14. The apparatus set forth in claim 11 wherein the electromechanical actuator structure comprises a mass balanced rotary actuator, and further comprising polyphase optical encoder means having scale means closely coupled to a rotating head arm of the electromechanical actuator structure for measuring incremental actuator position to determine a time period for crossing a data track during a track seeking operation and wherein the processing means includes converting means for converting period to a sensed present velocity value.
15. The apparatus set forth in claim 13 wherein the feedback velocity value generation means includes Kalman State Estimator means for recursively generating the predicted velocity value.
Description
FIELD OF THE INVENTION

The present invention relates to head positioner servo system methods for controlling data transducer head positioning within a disk drive data storage subsystem. More particularly, the present invention relates to a method for providing thermal compensation for a head positioner servo system within a disk drive.

BACKGROUND OF THE INVENTION

Data transducer head positioners employ both open and closed servo loop technologies in order to move the data transducer head among concentric data storage tracks of a rotating storage disk coated with magnetic storage media during track seeking operations, and to keep the data transducer head aligned with each selected data track during track following operations when data is being read from or written to the data track being followed. The head positioner structure includes an actuator for translating electrical driving currents into motion to move the head back and forth in a general radial direction across the data storage surface, and to maintain the head in each selected track following position. A driving amplifier converts position error signals into the driving currents which flow through the actuator coil. The position error signal may be developed by servo feedback information provided from a dedicated servo surface of the disk, or it may be provided on a sampled and held basis from servo sectors recorded in interleave fashion with data sectors in one or more of the concentric data tracks, or it may be derived from an external transducer, such as a polyphase optical transducer coupled to the actuator structure.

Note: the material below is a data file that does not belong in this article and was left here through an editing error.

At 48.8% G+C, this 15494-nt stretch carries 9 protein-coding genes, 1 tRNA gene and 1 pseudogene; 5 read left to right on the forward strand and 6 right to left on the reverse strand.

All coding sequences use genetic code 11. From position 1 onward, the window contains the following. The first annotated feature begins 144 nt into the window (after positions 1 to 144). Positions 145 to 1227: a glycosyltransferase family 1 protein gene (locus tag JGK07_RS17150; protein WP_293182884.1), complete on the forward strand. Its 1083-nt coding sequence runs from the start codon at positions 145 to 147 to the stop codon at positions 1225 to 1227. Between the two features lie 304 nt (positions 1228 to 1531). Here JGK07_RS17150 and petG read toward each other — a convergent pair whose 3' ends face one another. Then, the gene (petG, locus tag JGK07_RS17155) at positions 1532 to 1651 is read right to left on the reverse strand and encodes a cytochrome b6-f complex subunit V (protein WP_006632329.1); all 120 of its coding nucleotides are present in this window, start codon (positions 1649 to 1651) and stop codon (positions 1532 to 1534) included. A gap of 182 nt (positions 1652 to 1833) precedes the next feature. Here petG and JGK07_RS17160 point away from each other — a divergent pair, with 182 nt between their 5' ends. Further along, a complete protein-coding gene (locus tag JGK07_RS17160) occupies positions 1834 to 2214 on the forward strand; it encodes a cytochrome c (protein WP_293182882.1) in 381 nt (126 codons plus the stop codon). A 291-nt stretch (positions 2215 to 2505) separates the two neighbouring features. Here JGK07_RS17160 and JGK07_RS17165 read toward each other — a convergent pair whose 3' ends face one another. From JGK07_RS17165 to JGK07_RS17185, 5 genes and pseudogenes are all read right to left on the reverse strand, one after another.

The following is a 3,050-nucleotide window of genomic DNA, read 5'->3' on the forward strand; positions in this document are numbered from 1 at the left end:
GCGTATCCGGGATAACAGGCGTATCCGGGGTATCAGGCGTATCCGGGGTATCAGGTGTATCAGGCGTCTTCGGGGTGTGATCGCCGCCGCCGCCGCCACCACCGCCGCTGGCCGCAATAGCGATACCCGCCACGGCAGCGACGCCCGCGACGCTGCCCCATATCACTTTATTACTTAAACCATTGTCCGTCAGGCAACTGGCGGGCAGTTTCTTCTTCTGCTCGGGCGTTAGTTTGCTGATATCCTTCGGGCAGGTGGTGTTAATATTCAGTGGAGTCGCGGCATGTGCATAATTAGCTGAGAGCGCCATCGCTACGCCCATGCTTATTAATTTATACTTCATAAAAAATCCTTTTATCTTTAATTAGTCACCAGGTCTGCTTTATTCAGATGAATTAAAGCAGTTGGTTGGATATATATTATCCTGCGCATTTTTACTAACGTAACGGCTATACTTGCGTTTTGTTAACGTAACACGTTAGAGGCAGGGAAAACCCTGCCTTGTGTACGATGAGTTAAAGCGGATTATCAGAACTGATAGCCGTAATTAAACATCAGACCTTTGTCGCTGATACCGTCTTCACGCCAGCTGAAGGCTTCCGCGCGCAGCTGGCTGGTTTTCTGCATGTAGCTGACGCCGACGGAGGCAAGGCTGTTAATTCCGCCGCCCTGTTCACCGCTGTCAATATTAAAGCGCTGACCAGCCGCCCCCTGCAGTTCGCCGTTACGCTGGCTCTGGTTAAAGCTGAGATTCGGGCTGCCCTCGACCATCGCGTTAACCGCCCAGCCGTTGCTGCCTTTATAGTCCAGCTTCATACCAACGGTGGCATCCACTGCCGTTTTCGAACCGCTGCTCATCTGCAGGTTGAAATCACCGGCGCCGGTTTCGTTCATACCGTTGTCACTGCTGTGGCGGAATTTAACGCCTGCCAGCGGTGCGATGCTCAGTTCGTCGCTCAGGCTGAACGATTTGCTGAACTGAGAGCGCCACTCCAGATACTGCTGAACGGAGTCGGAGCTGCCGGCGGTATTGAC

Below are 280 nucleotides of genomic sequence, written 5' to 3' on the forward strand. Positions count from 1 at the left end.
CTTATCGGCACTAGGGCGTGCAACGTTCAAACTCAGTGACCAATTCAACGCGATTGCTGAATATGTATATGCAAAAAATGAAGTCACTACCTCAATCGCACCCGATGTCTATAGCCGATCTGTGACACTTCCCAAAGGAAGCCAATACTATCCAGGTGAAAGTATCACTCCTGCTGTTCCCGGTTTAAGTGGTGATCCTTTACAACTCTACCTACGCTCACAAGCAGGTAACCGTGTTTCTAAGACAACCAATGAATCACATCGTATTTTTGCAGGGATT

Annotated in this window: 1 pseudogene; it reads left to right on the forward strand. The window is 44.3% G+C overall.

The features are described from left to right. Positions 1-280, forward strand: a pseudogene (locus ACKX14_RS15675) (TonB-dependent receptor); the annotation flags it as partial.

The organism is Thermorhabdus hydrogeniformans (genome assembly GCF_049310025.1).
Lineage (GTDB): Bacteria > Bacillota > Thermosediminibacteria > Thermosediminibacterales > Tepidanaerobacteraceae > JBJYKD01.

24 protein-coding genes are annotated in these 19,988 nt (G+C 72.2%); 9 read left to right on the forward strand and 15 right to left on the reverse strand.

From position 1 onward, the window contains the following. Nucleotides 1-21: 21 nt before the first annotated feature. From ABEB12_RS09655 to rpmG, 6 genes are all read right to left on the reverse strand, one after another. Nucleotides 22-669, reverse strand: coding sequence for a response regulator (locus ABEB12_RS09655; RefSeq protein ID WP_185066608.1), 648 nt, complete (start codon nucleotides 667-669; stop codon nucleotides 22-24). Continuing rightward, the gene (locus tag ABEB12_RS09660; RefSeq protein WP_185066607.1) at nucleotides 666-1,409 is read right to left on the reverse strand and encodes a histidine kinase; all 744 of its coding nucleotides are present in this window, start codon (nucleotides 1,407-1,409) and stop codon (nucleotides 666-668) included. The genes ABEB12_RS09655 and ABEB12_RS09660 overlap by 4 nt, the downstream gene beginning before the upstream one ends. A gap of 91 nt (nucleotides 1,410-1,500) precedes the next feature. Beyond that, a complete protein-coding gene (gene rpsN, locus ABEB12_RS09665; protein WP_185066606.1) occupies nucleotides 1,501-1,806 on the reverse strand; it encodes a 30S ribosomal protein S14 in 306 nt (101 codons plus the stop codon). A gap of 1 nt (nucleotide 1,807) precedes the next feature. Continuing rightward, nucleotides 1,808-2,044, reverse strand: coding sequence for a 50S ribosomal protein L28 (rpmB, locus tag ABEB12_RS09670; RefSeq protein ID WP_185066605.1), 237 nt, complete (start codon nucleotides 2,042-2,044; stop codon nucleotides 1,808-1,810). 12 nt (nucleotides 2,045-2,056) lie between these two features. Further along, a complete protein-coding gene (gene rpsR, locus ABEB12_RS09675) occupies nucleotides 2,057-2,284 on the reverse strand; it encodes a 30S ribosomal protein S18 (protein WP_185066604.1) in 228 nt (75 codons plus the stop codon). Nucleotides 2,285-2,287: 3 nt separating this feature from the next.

It is known within disk drives to sense temperature as a direct measure of changed environmental conditions and provide an error value based on sensed temperature to correct for such temperature changes. See, for example, U.S. Pat. Nos. 3,753,254 and 4,207,601, which describe the use of temperature sensors, such as thermistors, to provide a mechanism for correcting errors in head position as sensed by an actuator position sensing mechanism due to thermal variations.

U.S. Pat. No. 4,136,365 describes a disk drive employing reference tracks and a timer which causes the head positioner servo loop to seek to and read servo correction values from the reference tracks during interruptions in read and write operations in order to recalibrate a position transducer coupled to the actuator. An inductive position sensor is described as preferred. The timer interval is established as a function of the resultant error value derived from reading the reference tracks: the greater the error, the more frequently will check cycles be carried out. This method provides some indirect measure of the rate of thermal changes within the disk drive.